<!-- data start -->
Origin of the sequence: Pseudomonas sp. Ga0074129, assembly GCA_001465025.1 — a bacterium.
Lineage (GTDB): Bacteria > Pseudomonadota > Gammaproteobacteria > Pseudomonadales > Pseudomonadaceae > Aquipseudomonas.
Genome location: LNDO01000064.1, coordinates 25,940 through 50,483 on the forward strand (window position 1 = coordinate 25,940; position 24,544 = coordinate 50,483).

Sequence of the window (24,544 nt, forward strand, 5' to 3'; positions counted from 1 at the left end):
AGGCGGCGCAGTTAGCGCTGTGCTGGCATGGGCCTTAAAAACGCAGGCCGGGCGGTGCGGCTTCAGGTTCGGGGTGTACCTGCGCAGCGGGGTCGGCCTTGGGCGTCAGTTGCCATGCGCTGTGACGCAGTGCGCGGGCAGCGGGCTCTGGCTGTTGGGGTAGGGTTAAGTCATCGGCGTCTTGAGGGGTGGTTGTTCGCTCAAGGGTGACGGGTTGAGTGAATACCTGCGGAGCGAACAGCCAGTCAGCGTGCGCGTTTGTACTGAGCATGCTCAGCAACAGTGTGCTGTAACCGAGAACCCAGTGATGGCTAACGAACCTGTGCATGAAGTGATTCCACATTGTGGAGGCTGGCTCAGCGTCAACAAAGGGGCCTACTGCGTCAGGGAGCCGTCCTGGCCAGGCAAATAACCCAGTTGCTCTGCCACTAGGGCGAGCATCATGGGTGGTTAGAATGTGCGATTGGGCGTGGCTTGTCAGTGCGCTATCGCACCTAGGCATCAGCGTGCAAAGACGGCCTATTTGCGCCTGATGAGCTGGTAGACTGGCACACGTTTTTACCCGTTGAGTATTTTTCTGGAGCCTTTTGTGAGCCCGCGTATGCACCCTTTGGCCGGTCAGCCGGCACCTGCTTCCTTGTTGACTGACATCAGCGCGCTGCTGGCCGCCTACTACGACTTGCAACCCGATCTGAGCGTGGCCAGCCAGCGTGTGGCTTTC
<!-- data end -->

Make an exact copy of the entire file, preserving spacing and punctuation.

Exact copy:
Origin of the sequence: Pseudomonas sp. Ga0074129, assembly GCA_001465025.1 — a bacterium.
Lineage (GTDB): Bacteria > Pseudomonadota > Gammaproteobacteria > Pseudomonadales > Pseudomonadaceae > Aquipseudomonas.
Genome location: LNDO01000064.1, coordinates 25,940 through 50,483 on the forward strand (window position 1 = coordinate 25,940; position 24,544 = coordinate 50,483).

Sequence of the window (24,544 nt, forward strand, 5' to 3'; positions counted from 1 at the left end):
AGGCGGCGCAGTTAGCGCTGTGCTGGCATGGGCCTTAAAAACGCAGGCCGGGCGGTGCGGCTTCAGGTTCGGGGTGTACCTGCGCAGCGGGGTCGGCCTTGGGCGTCAGTTGCCATGCGCTGTGACGCAGTGCGCGGGCAGCGGGCTCTGGCTGTTGGGGTAGGGTTAAGTCATCGGCGTCTTGAGGGGTGGTTGTTCGCTCAAGGGTGACGGGTTGAGTGAATACCTGCGGAGCGAACAGCCAGTCAGCGTGCGCGTTTGTACTGAGCATGCTCAGCAACAGTGTGCTGTAACCGAGAACCCAGTGATGGCTAACGAACCTGTGCATGAAGTGATTCCACATTGTGGAGGCTGGCTCAGCGTCAACAAAGGGGCCTACTGCGTCAGGGAGCCGTCCTGGCCAGGCAAATAACCCAGTTGCTCTGCCACTAGGGCGAGCATCATGGGTGGTTAGAATGTGCGATTGGGCGTGGCTTGTCAGTGCGCTATCGCACCTAGGCATCAGCGTGCAAAGACGGCCTATTTGCGCCTGATGAGCTGGTAGACTGGCACACGTTTTTACCCGTTGAGTATTTTTCTGGAGCCTTTTGTGAGCCCGCGTATGCACCCTTTGGCCGGTCAGCCGGCACCTGCTTCCTTGTTGACTGACATCAGCGCGCTGCTGGCCGCCTACTACGACTTGCAACCCGATCTGAGCGTGGCCAGCCAGCGTGTGGCTTTC